A bearish spread strategy is another form of vertical spread. In this strategy, the investor simultaneously buys put options at a certain strike price and sells the same number of put options at a lower strike price. Both options are purchased on the same underlying asset and have the same expiration date. This strategy is used when the trader has bearish sentiments about the underlying asset and expects the price of the asset to fall. The strategy offers limited losses and limited profits.
You can see from the profit and loss chart above that this is a bearish strategy. For this strategy to be successful, the stock price must fall. When using a bear spread, your upside is limited, but your premium spent is reduced. If outright sales contracts are expensive, one way to offset the high premium is to sell lower strike offers against them. This is how the spread with a bear price is put together.
A protective collar strategy is executed by buying an out-of-the-money (OTM) put option and simultaneously writing an OTM call option (with the same expiration) when you already own the underlying asset. This strategy is often used by investors after a long position in a stock has experienced significant gains. This allows investors to hedge against downside, as the long sale helps lock in a potential sale price. However, the trade-off is that they may be forced to sell the stock at a higher price, giving up the opportunity for further gains.
A Guide To Futures & Options Trading Strategies
An example of this strategy is if the investor is long for 100 shares of IBM at $100 as of January 1st. An investor could create a protective collar by selling one IBM March 105 call and simultaneously buying one IBM March 95 put. Trader is protected below $95 until expiration date. The trade-off is that they may be forced to sell their shares at $105 if IBM trades at that price before expiration.
In the profit and loss graph above, you can see that the protective collar is a mixture of a covered call and a long put. This is a neutral trading setup, which means that the investor is protected in case the stock falls. The trade-off is a potentially mandatory sale of the long stock on the short call. However, the investor will likely be happy to do so because he has already experienced gains in the underlying stock.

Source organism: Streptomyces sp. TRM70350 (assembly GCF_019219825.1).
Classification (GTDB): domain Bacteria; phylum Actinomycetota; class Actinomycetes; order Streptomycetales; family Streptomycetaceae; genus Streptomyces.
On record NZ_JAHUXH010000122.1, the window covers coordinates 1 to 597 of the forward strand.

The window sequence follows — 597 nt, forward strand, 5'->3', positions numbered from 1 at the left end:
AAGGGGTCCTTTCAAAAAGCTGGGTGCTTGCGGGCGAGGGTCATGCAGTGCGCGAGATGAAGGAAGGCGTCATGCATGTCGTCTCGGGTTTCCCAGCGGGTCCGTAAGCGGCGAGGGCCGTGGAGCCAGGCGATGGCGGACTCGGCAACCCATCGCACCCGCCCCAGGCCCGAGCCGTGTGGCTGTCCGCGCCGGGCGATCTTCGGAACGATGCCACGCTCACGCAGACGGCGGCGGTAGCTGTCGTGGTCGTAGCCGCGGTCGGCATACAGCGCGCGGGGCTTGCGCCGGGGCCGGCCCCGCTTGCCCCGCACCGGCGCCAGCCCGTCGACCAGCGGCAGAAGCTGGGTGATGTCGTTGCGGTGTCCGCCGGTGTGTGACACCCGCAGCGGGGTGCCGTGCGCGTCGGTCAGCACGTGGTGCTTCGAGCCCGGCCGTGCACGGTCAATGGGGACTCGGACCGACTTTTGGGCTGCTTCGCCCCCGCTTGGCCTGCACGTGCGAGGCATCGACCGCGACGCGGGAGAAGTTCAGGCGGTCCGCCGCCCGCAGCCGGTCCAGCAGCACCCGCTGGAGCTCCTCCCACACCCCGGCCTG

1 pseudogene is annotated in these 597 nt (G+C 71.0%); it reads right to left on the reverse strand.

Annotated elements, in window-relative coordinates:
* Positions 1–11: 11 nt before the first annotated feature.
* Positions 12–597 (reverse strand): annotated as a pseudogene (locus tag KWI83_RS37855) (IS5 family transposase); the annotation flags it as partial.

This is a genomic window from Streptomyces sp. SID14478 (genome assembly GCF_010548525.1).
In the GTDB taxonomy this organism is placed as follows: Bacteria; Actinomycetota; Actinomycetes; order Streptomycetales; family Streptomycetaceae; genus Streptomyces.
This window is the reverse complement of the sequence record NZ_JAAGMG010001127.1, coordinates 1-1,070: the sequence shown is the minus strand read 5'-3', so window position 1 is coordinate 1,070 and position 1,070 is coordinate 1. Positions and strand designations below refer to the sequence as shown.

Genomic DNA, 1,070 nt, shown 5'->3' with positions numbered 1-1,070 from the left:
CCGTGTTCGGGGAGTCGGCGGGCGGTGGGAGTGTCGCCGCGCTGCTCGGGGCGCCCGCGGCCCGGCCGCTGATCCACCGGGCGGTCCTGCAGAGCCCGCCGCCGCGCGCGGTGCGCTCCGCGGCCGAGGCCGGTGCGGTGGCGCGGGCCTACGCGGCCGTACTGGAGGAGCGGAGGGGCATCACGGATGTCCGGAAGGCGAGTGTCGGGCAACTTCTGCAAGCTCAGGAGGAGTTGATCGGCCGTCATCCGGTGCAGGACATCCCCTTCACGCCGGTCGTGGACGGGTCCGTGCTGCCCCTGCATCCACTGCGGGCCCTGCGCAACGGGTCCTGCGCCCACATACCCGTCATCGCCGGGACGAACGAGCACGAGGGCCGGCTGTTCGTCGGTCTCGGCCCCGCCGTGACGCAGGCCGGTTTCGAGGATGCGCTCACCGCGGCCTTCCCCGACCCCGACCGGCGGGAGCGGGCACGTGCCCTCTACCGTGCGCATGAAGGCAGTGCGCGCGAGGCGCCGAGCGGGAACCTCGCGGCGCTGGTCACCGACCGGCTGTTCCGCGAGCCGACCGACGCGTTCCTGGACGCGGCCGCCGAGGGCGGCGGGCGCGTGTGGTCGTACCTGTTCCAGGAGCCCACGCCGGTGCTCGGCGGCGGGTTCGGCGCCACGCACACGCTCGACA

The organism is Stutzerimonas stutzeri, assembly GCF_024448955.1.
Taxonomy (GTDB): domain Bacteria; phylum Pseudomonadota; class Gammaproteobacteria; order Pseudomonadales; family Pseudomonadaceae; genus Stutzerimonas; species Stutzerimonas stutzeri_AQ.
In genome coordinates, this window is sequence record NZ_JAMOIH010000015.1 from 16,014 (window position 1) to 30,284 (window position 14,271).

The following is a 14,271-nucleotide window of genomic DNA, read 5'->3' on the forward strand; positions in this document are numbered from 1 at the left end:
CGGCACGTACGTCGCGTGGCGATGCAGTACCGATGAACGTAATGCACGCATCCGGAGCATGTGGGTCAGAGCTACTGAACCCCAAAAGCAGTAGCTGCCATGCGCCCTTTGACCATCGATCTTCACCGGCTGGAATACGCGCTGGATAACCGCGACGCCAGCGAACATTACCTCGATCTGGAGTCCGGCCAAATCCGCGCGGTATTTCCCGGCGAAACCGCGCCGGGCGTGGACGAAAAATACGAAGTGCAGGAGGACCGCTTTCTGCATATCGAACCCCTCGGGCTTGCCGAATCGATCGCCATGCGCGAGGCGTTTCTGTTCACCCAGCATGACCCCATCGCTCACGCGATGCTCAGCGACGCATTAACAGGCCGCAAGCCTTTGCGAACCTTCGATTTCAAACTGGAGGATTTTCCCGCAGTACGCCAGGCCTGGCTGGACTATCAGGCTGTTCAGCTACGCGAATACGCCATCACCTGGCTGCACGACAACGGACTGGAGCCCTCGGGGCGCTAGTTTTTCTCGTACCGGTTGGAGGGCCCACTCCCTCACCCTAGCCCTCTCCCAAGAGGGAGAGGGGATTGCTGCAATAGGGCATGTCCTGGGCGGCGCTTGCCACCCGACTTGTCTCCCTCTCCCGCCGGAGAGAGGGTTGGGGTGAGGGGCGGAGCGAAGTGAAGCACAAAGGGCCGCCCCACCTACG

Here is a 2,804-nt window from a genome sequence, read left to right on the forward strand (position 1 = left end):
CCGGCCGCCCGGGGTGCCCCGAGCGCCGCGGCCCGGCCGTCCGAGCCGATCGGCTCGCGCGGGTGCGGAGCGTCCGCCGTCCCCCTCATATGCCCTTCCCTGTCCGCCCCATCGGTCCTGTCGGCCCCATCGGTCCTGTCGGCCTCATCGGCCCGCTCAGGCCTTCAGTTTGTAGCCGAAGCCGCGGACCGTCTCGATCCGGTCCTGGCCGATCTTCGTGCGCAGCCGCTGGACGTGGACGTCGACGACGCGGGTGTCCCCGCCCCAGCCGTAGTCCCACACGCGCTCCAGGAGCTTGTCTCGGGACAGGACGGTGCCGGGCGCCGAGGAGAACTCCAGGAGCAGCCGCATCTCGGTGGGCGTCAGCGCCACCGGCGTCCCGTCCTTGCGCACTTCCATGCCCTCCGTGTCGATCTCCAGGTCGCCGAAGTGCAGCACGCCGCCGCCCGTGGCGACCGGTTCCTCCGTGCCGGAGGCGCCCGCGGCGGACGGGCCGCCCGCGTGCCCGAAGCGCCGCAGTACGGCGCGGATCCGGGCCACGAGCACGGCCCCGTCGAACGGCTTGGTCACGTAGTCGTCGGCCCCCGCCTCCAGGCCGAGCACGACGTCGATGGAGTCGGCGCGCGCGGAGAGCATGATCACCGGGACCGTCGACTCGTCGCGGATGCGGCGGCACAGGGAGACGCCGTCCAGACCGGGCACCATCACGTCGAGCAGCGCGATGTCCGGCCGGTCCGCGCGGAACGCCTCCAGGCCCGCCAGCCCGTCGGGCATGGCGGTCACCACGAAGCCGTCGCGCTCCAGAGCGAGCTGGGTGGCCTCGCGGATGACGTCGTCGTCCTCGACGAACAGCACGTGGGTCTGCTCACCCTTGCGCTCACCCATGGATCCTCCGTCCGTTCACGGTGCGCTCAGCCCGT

A straddleoptions strategy occurs when an investor simultaneously buys a call and a put option on the same underlying asset with the same strike price and expiration date. An investor will often use this strategy when they believe that the price of the underlying asset is going to move sharply out of a certain range, but are not sure in which direction that move will go.
In theory, this strategy allows the investor unlimited profits. At the same time, the maximum loss that this investor can experience is limited to the cost of both option contracts combined.
What Are Futures Options?
In the profit and loss graph above, notice that there are two breakeven points. This strategy becomes profitable when the stock makes a big move in one direction or the other. The investor is not interested in which direction the stock moves, only that it is a bigger move than the total premium the investor paid for the structure.
In the longstrangleoptions strategy, an investor buys a call and a put option with different strike prices: an out-of-the-money call and an out-of-the-money put at the same time for the same underlying asset with the same Expiry Date. An investor using this strategy believes that the price of the underlying asset will experience a very large movement, but is not sure in which direction this movement will go.
For example, this strategy could be a bet on news from a company’s earnings release or an event related to the Food and Drug Administration (FDA) approval of a pharmaceutical stock. Losses are limited to the cost – premium spent – of both options. Strangles will almost always be cheaper than straddles because purchased options are out-of-the-money options.
In the profit and loss graph above, notice how the orange line illustrates the two breakeven points. This strategy becomes profitable when the share price, either up or down, moves strongly. The investor is not interested in which direction the stock moves, it only moves enough to put one option or another in the money. It must be more than the total premium paid by the investor for the building.
Market Making With Cross Exchange Hedging Versus Arbitrage
Previous strategies required a combination of the two